Originally posted 2013-12-03 10:39:51. Republished by Blog Post Promoter

Unsurprising news:

In a dramatic acceleration of the seven-year sales decline that has battered the music industry, compact-disc sales for the first three months of this year plunged 20% from a year earlier, the latest sign of the seismic shift in the way consumers acquire music.

At least don’t tell me anymore that file-sharing leads to more music purchases — an argument that never held any water. But let’s deal with the new world. Despite keeping innumerable lawyers in silk undergarments with its sue-every-sophomore litigation approach, the music industry will never put this genie back in the bottle and return us to a time when you had to buy a whole album to get the one good song. Michael Arrington argues that this is good news, because it’s time for a long-overdue swing of the pendulum:

The faster music labels realize their massively profitable days are over, the better it will be for them, as well as the bands they represent and us, their customers. Digital music sales are not going to make up for lost revenue. Suing their customer base is not going to make up for lost revenue. In fact, absolutely nothing is going to make up that lost revenue. The industry, revenue-wise, is going to continue to shrink.

Can he be anything but right?

UPDATE:  Instapundit picks up the story.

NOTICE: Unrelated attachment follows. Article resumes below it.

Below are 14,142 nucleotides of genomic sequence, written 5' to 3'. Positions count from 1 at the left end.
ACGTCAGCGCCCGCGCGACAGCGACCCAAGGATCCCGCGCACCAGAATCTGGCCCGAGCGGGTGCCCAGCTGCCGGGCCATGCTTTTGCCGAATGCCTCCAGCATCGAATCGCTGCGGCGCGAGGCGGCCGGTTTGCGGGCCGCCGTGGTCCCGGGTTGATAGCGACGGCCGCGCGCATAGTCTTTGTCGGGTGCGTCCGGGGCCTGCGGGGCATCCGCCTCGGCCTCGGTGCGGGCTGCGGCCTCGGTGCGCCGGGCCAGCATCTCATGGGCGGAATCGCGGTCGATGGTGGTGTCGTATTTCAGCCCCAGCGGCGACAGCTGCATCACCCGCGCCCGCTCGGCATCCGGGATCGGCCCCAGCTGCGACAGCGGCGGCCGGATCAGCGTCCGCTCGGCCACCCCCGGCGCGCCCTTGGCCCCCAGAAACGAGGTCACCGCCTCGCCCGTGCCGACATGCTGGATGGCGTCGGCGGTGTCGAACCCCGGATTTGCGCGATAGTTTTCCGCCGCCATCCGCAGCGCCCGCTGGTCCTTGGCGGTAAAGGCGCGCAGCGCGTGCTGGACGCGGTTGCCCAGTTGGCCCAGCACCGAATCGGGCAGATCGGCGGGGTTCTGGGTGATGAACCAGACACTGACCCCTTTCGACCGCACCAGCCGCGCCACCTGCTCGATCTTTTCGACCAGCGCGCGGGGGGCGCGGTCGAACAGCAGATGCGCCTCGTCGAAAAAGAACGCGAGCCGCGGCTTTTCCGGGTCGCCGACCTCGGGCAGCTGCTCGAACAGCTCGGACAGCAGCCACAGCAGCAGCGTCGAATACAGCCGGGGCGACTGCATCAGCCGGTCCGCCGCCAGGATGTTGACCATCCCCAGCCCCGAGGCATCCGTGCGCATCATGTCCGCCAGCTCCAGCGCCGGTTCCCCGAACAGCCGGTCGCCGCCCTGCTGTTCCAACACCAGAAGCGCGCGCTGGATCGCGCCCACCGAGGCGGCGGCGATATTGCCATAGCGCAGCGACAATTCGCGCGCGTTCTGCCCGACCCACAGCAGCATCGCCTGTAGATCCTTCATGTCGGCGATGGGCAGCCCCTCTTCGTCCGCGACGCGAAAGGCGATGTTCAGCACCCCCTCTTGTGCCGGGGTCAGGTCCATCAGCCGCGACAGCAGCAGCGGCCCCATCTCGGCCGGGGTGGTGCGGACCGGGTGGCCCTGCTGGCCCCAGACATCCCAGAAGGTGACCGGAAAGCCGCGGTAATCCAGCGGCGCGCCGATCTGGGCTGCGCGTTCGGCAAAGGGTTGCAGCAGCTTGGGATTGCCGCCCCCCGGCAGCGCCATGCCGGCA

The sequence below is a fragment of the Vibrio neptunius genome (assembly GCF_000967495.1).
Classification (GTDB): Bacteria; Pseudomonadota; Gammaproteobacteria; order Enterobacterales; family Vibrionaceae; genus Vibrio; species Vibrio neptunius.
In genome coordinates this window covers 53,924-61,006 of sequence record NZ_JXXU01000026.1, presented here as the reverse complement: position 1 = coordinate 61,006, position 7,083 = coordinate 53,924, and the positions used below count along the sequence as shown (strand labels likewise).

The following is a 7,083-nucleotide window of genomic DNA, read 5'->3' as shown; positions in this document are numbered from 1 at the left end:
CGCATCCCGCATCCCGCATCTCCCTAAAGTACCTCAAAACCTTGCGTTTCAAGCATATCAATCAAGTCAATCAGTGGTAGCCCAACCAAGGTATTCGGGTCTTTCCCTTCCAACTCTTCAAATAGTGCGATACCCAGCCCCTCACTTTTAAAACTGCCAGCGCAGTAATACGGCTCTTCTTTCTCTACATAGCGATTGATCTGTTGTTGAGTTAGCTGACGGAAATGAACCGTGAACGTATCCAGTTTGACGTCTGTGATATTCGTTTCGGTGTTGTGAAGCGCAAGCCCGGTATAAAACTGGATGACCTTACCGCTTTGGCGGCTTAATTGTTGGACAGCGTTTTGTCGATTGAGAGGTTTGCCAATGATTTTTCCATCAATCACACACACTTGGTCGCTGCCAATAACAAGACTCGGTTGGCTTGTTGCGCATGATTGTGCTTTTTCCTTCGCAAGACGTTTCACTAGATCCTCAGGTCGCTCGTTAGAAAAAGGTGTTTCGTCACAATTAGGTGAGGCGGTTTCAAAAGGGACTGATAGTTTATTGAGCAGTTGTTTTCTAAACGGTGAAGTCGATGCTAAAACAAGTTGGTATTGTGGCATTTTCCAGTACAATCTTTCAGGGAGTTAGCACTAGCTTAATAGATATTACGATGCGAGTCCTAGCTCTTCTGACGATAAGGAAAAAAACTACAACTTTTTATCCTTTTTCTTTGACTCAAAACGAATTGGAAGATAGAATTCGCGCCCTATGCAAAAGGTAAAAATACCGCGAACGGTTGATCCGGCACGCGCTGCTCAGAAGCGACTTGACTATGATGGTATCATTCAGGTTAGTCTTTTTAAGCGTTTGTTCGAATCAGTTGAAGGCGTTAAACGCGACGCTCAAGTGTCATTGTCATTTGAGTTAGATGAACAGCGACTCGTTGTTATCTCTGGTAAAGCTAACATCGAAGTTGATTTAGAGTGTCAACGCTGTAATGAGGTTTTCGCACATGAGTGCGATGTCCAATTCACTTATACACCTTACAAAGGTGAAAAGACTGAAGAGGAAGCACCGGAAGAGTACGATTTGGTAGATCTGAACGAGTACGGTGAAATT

By Ron Coleman

I write this blog.

5 thoughts on “An answer to the musical question”
  1. I remain unconvinced that the industry is losing money because of “piracy”. It is far more likely that they’re losing money because they’re not putting out a product that anyone wants to buy…

    Quite simply, I cannot think of an album in the last 2 years that it was worth my time to download– even for “free”. That being the case, I can see the industry’s declining revenue…

  2. Andrew, everything’s worse than it used to be, isn’t it? On the other hand, it is possible there’s no hot new “act” that has had people excited in the last couple of years.

    How the hell would you and I know?

  3. It’s the product that is bad.

    There are good bands in Europe in pop, metal and rock that they
    never promote..some on major labels.

    They just keep pushing American Idol and Rap. It’s crap.

  4. I agree with you guys…

    The truth is that the music industry is shrinking, therefore, music business turned into some kind of McDonalds. Music is cheap, abundant and everywhere.

    Record labels are under stress, they don’t invest on artists development anymore, therefore they only promote heavily singles and then drop the artist.

    Record labels squash the volume of music thinking it will sell more. This is part of the stupid “Loudness War” going on. They believe it sounds better in shoppings and on radios… I find this completely retarded. Music sounds so annoying today (besides the music itself), so loud, that I can’t enjoy the dynamics… Dynamics are crucial for good music !!

    Record labels are also involved in the music making (very, very stupid)…

    …thinking like this: If product A sells good, and we have an artist with product X, we must change artist X into A and it will sell really good ! (sad but true)

    Music is not the priority now… maybe it never was in the show business, but at least, back in the day…. music had some value that nowadays we can only dream of.

  5. I think it’s pretty hard to attribute the decline in sales to only a decline in good music… this is a rather large, cavernous decline in sales. … more than 3 years later and nothing has changed! See “OK Go’s” article on this in the NY Times… they have a lot to say.

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